making brownteamworkOn Tuesday we introduced butterfly or color prints, made by dropping dollops or smears of color on paper then folding it in half so it prints on the opposite side, creating mirrored prints.butterfly printspurple and orange printsafternoon paintingorange circleWe read Fire Drill and discussed how to safely conduct a fire drill by remembering to walk, immediately lining up, being silent, and responding with “Here I am” when called by name.  We then practiced our first fire drill of the year.  For new students it was difficult to understand why we wore our slippers outside, but we explained that a fire drill is an emergency and we need to get out of the building as safely and quickly as we can, not taking time to change shoes or even put on jackets.this week's reading selectionsA demonstration of how to take out a mat, unroll it, walk around it, and roll it up was given.  We continue to work on walking around the mats rather than directly over them.testing out new instrumentsplaying the frog guiro raspsa criss cross tower patterncylinder blockhammering practiceholding the babywashing upRafternoon workstuck in the mudmatching and hanging sockscutting workmatching the animalspouringLegosscrewing on jar coverswriting worklots of greenbinomial cubeplaydoughmat worktall tower & farm puzzledrawingbuilding towersstamp gamepouring waterMonday morning work timeinsect puzzlethe globerough & smooth and soft & hardsoft and hardleaf nomenclaturefarm animal matching & letter workfish puzzlehammering golf teesdrawingmatching lidsthe lamb and bunny chattingan a-maze-ing villagethe werewolf and the blue catcoloring her circle redwooden word cardsputting the blocks awayhammeringthe astronaut chefheads and tailsmore pink and brown constructionslistening to the patient's heartmatching roughnessOur first birthday of the year was celebrated on Tuesday.  The birthday girl (whose birthday was in August) brought some tasty cinnamon rolls to share.  She clearly explained the birthday routine to all the new students and demonstrated walking the globe around the candle sun while we listed the seasons and counted the years since her birth.  Happy (belated) birthday to our newest 5-year-old!birthday girlOn Wednesday we were looking forward to woodworking.  First, we practiced making silence and listening to the tone of the singing bowl, keeping our eyes closed until we could no longer hear it ringing.  Everyone then had an opportunity to tap the bowl before heading off to work.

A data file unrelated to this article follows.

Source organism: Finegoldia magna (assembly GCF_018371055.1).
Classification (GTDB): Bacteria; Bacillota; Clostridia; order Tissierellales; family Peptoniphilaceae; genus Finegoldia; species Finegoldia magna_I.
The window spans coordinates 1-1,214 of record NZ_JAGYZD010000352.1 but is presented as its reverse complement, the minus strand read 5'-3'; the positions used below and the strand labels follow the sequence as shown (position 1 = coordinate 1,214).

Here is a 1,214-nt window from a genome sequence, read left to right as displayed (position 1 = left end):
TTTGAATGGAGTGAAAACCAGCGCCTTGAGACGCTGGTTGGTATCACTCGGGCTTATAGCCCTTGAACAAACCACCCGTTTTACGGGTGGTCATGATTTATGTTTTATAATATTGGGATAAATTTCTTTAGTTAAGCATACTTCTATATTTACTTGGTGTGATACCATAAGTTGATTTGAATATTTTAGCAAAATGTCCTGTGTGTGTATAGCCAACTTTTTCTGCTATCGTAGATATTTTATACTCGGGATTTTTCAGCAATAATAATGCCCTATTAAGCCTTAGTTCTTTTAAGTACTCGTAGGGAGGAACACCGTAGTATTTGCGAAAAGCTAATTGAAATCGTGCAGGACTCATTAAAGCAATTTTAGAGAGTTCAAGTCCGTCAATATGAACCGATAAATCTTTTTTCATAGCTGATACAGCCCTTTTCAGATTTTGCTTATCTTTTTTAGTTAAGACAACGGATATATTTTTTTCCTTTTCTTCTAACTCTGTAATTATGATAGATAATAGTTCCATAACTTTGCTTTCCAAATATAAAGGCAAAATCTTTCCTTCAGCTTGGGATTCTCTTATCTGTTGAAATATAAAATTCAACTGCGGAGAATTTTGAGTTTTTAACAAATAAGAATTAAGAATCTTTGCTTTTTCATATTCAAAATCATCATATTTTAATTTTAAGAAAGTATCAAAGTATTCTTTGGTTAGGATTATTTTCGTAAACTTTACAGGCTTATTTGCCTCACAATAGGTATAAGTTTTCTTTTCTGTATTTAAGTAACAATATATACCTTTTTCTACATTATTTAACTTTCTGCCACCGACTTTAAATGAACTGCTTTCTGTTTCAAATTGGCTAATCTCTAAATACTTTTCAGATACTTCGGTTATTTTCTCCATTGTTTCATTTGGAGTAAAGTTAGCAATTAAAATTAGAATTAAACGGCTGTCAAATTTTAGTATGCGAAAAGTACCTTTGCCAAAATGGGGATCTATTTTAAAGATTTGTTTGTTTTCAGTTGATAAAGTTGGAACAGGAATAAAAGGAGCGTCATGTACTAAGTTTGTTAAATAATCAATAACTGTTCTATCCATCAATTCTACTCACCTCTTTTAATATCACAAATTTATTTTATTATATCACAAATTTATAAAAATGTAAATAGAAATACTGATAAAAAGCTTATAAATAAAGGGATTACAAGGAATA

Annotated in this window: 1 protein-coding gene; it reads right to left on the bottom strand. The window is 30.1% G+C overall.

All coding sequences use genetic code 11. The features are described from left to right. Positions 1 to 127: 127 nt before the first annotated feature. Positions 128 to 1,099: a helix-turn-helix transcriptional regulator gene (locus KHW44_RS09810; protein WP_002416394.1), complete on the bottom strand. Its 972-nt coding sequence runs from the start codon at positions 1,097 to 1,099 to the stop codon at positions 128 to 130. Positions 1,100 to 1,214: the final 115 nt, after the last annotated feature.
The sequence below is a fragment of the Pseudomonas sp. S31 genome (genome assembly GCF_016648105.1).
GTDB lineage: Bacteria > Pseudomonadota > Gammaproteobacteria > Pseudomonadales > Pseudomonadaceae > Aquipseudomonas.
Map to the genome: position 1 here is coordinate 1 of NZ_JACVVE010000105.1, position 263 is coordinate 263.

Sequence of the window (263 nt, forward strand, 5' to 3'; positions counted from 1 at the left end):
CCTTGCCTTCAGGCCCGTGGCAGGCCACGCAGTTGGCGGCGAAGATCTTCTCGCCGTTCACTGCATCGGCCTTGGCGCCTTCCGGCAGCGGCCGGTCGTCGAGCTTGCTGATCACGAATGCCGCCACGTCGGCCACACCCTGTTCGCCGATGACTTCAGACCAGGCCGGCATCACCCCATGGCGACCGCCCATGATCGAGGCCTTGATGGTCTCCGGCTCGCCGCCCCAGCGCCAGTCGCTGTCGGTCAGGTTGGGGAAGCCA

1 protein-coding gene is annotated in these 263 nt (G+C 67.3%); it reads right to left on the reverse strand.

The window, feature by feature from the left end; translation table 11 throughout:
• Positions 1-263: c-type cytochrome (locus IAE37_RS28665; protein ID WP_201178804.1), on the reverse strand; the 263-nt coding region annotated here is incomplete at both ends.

Mr. Bond brought a great project for us to learn the new skill of sanding, and to practice and improve our skill with a screwdriver.  Each child was given a wooden block with his/her name on it.  They then sanded it smooth before attaching it to the other blocks with screws.  When using the screwdriver boards there is no resistance, so they were just becoming familiar with the twisting motion.  With the project the children needed to push and turn to make the screws go in – a rather challenging task for small hands and arms.  When it was completed it was a wonderful piece of art for our classroom.  Thank you, Mr. Bond!using the screwdriver boardssandingattaching his block